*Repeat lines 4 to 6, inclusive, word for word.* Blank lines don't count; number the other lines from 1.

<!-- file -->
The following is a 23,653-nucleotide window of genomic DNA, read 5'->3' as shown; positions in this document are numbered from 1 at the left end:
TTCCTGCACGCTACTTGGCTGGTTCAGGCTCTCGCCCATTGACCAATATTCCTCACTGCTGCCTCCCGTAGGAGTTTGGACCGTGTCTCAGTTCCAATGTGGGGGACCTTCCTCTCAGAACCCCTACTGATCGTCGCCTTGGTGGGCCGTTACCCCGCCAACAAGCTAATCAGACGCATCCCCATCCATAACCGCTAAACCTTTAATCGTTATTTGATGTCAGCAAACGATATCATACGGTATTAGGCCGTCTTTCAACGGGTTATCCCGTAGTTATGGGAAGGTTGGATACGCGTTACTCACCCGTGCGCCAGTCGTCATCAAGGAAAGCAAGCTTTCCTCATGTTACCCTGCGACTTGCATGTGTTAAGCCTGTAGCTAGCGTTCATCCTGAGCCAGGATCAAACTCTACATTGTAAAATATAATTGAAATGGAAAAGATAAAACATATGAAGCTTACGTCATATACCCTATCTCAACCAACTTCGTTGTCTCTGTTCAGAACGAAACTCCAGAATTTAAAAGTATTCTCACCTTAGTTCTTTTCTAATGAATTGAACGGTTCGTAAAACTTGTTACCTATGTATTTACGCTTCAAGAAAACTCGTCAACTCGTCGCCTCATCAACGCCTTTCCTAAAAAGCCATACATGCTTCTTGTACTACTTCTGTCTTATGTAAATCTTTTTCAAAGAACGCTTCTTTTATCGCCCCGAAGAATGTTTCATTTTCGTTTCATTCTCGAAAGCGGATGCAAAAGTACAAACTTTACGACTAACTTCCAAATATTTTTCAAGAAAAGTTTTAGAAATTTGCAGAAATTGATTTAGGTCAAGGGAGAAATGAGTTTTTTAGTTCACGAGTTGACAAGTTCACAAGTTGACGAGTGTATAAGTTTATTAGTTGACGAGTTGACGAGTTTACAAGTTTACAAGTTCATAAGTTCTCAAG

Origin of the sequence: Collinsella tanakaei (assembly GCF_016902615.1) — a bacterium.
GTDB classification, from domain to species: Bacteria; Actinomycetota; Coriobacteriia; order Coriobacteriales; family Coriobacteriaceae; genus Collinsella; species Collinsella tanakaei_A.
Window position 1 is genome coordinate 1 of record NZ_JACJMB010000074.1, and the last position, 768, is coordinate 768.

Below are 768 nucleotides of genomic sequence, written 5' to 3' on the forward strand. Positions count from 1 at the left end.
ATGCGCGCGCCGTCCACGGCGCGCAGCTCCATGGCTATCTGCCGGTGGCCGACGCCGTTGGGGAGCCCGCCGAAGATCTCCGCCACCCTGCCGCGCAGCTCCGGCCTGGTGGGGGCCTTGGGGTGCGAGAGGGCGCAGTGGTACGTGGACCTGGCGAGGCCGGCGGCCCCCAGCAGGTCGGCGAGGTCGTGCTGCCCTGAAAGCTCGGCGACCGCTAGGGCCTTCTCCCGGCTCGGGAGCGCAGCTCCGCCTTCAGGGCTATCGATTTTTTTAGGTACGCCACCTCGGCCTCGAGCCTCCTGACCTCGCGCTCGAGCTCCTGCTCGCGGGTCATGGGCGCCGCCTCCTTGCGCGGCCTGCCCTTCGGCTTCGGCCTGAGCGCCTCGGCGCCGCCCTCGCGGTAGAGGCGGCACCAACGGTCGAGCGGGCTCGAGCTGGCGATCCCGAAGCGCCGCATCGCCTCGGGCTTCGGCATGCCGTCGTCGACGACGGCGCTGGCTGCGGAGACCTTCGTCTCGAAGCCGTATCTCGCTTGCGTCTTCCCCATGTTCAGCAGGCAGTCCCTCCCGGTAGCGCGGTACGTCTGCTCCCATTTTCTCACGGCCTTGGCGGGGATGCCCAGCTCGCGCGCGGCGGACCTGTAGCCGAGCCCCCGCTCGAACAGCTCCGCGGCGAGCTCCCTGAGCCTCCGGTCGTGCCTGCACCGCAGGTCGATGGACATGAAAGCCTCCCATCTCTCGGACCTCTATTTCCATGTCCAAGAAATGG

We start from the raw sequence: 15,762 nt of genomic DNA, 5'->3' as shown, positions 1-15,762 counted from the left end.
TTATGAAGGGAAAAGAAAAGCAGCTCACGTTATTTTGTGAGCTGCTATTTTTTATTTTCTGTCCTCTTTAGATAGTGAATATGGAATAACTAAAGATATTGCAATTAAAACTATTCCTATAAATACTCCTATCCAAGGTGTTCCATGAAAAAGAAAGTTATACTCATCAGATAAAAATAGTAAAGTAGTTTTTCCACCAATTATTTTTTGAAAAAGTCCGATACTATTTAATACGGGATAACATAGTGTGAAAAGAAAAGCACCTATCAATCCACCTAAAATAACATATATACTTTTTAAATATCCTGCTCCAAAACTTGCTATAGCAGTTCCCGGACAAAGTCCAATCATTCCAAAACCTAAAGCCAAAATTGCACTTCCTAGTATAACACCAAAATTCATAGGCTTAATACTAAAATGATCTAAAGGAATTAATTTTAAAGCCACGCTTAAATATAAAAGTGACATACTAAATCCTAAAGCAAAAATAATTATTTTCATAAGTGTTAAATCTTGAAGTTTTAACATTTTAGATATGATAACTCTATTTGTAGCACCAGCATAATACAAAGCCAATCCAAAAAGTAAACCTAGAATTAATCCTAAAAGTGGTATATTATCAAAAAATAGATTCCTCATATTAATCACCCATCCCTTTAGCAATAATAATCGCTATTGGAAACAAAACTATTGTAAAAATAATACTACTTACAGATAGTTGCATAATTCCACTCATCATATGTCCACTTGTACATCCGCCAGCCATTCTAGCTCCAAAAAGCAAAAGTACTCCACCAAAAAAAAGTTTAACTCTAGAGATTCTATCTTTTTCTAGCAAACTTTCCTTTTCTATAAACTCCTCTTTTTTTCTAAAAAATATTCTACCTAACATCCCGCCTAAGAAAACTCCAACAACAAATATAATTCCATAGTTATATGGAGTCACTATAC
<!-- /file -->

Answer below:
GTDB classification, from domain to species: Bacteria; Actinomycetota; Coriobacteriia; order Coriobacteriales; family Coriobacteriaceae; genus Collinsella; species Collinsella tanakaei_A.
Window position 1 is genome coordinate 1 of record NZ_JACJMB010000074.1, and the last position, 768, is coordinate 768.

Below are 768 nucleotides of genomic sequence, written 5' to 3' on the forward strand. Positions count from 1 at the left end.